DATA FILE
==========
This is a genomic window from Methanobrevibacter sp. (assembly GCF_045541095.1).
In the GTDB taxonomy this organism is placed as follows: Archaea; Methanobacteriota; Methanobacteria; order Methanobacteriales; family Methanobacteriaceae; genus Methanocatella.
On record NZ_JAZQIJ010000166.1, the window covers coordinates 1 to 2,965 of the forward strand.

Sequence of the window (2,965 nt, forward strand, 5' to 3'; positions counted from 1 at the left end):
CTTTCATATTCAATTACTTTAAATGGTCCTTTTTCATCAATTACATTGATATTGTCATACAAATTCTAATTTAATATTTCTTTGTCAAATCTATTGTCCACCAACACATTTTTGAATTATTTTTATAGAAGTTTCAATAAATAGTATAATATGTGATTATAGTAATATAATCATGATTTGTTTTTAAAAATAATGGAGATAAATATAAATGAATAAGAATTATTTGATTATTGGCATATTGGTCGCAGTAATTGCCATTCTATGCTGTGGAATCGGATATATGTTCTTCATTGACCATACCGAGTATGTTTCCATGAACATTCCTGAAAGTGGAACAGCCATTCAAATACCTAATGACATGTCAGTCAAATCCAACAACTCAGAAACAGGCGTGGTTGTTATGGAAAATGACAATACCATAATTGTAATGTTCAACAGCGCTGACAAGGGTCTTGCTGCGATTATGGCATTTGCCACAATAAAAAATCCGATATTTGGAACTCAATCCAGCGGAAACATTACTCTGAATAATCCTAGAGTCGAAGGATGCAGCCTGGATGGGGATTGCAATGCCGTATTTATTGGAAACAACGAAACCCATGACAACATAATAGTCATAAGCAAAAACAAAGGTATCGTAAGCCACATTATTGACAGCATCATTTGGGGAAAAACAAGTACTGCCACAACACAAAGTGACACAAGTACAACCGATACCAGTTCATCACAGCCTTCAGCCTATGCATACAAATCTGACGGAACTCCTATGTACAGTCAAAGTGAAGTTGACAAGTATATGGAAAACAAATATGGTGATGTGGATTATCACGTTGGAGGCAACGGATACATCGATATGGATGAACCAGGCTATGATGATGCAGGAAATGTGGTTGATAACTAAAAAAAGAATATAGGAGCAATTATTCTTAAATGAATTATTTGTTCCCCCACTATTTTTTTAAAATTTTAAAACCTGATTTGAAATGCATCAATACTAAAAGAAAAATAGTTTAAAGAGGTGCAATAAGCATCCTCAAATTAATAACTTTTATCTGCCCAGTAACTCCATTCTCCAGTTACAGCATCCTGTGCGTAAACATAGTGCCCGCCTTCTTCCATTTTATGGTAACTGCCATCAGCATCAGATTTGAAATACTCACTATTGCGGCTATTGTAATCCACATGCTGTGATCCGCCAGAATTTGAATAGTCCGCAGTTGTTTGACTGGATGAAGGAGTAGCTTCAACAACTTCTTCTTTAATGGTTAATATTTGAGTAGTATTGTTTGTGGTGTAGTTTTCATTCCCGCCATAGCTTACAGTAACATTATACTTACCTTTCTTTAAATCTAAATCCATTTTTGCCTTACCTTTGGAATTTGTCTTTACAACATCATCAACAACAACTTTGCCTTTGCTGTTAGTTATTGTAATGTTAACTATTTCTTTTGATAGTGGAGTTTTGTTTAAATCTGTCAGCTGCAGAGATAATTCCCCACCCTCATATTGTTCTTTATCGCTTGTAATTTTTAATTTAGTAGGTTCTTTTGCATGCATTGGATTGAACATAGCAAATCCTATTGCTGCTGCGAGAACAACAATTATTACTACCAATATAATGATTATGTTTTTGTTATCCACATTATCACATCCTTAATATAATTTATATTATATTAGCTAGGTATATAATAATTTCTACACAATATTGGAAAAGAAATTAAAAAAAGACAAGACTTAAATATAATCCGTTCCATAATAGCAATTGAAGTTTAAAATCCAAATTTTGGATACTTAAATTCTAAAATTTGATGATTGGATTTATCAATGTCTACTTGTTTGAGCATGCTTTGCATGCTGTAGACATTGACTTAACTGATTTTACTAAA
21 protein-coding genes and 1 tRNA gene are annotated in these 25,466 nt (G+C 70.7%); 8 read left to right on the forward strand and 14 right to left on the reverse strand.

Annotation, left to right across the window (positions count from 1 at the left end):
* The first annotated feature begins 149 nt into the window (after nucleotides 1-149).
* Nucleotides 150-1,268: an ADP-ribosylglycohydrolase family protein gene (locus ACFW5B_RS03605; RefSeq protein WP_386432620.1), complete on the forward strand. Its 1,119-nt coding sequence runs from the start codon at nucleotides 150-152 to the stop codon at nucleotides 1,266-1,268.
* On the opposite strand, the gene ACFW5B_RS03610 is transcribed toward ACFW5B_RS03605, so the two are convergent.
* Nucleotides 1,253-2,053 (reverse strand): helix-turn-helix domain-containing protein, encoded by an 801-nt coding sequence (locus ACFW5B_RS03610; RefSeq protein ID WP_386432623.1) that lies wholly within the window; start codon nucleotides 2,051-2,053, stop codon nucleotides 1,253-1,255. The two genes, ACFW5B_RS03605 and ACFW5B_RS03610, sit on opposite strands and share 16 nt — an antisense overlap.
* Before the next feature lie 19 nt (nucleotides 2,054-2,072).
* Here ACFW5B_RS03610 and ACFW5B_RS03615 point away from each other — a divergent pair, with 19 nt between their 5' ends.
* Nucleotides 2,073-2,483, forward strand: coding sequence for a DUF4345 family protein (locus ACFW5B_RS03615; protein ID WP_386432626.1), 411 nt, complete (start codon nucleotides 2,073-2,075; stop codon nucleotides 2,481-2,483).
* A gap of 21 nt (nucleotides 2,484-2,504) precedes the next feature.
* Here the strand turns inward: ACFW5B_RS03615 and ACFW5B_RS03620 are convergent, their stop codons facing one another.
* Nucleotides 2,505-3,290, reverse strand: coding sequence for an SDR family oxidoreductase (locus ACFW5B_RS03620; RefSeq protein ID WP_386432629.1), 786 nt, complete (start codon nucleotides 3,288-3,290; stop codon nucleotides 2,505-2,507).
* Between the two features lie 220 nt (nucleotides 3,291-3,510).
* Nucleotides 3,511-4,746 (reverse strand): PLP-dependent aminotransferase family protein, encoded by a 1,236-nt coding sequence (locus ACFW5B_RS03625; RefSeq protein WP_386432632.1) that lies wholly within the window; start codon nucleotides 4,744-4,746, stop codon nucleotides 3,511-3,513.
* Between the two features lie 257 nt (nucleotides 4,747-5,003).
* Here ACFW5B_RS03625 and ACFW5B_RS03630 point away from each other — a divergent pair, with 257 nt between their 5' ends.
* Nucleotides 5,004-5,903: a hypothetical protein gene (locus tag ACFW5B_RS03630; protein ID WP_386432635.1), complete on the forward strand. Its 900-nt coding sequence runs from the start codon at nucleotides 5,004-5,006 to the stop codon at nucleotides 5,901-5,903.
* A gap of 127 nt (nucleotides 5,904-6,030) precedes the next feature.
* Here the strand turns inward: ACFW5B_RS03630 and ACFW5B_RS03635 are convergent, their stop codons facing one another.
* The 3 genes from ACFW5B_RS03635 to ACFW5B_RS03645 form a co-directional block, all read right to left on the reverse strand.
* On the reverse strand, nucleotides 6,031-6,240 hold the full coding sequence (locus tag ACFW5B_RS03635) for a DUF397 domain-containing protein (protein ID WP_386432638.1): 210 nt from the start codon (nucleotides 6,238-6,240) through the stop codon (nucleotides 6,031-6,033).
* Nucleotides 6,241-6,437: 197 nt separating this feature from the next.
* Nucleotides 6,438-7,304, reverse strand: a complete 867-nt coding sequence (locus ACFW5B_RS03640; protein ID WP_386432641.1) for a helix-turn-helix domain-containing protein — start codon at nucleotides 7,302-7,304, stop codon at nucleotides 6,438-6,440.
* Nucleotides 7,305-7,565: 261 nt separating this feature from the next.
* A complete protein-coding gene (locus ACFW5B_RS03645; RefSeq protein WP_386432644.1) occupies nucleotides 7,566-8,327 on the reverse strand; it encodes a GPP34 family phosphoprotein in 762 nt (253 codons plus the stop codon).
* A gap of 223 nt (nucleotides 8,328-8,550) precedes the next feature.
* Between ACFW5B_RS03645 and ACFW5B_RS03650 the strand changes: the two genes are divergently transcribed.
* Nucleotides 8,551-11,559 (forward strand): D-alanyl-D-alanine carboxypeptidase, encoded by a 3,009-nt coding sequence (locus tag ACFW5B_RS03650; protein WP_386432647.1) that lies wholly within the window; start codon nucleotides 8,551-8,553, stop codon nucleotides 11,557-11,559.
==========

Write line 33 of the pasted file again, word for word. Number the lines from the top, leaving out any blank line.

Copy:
* Nucleotides 8,551-11,559 (forward strand): D-alanyl-D-alanine carboxypeptidase, encoded by a 3,009-nt coding sequence (locus tag ACFW5B_RS03650; protein WP_386432647.1) that lies wholly within the window; start codon nucleotides 8,551-8,553, stop codon nucleotides 11,557-11,559.